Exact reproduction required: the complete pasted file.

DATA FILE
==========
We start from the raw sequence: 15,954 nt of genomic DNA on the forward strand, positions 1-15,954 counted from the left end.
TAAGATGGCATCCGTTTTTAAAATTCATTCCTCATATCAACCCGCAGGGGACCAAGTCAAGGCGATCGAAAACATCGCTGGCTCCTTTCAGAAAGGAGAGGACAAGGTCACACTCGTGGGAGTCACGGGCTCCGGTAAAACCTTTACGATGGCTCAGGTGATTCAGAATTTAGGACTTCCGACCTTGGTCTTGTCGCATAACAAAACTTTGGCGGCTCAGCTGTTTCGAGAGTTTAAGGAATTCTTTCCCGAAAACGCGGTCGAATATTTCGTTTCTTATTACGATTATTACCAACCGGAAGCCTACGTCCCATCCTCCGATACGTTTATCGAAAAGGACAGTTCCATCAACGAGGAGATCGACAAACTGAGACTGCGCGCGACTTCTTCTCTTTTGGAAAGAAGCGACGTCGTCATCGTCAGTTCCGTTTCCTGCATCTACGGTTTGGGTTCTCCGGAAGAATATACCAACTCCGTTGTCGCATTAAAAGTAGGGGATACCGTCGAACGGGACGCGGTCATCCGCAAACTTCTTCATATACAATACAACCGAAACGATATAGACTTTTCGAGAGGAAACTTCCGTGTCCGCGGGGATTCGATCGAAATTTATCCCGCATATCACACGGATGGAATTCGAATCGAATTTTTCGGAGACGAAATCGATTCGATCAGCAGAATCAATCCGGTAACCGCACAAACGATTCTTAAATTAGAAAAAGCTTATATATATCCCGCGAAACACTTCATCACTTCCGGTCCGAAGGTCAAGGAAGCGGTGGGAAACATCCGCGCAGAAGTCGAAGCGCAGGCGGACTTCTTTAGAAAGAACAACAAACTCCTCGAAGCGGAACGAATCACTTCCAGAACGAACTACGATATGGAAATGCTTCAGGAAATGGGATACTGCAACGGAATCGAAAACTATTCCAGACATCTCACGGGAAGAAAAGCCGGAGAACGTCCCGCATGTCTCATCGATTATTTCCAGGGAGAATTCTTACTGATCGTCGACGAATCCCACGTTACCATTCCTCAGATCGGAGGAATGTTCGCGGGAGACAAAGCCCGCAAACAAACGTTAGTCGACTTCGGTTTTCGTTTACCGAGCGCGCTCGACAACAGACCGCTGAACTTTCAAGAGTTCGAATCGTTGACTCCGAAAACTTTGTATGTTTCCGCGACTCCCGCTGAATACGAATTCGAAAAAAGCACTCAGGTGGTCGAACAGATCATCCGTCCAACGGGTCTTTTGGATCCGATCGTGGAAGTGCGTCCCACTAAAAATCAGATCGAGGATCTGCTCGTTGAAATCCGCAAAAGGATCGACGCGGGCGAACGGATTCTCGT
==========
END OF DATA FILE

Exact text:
We start from the raw sequence: 15,954 nt of genomic DNA on the forward strand, positions 1-15,954 counted from the left end.
TAAGATGGCATCCGTTTTTAAAATTCATTCCTCATATCAACCCGCAGGGGACCAAGTCAAGGCGATCGAAAACATCGCTGGCTCCTTTCAGAAAGGAGAGGACAAGGTCACACTCGTGGGAGTCACGGGCTCCGGTAAAACCTTTACGATGGCTCAGGTGATTCAGAATTTAGGACTTCCGACCTTGGTCTTGTCGCATAACAAAACTTTGGCGGCTCAGCTGTTTCGAGAGTTTAAGGAATTCTTTCCCGAAAACGCGGTCGAATATTTCGTTTCTTATTACGATTATTACCAACCGGAAGCCTACGTCCCATCCTCCGATACGTTTATCGAAAAGGACAGTTCCATCAACGAGGAGATCGACAAACTGAGACTGCGCGCGACTTCTTCTCTTTTGGAAAGAAGCGACGTCGTCATCGTCAGTTCCGTTTCCTGCATCTACGGTTTGGGTTCTCCGGAAGAATATACCAACTCCGTTGTCGCATTAAAAGTAGGGGATACCGTCGAACGGGACGCGGTCATCCGCAAACTTCTTCATATACAATACAACCGAAACGATATAGACTTTTCGAGAGGAAACTTCCGTGTCCGCGGGGATTCGATCGAAATTTATCCCGCATATCACACGGATGGAATTCGAATCGAATTTTTCGGAGACGAAATCGATTCGATCAGCAGAATCAATCCGGTAACCGCACAAACGATTCTTAAATTAGAAAAAGCTTATATATATCCCGCGAAACACTTCATCACTTCCGGTCCGAAGGTCAAGGAAGCGGTGGGAAACATCCGCGCAGAAGTCGAAGCGCAGGCGGACTTCTTTAGAAAGAACAACAAACTCCTCGAAGCGGAACGAATCACTTCCAGAACGAACTACGATATGGAAATGCTTCAGGAAATGGGATACTGCAACGGAATCGAAAACTATTCCAGACATCTCACGGGAAGAAAAGCCGGAGAACGTCCCGCATGTCTCATCGATTATTTCCAGGGAGAATTCTTACTGATCGTCGACGAATCCCACGTTACCATTCCTCAGATCGGAGGAATGTTCGCGGGAGACAAAGCCCGCAAACAAACGTTAGTCGACTTCGGTTTTCGTTTACCGAGCGCGCTCGACAACAGACCGCTGAACTTTCAAGAGTTCGAATCGTTGACTCCGAAAACTTTGTATGTTTCCGCGACTCCCGCTGAATACGAATTCGAAAAAAGCACTCAGGTGGTCGAACAGATCATCCGTCCAACGGGTCTTTTGGATCCGATCGTGGAAGTGCGTCCCACTAAAAATCAGATCGAGGATCTGCTCGTTGAAATCCGCAAAAGGATCGACGCGGGCGAACGGATTCTCGT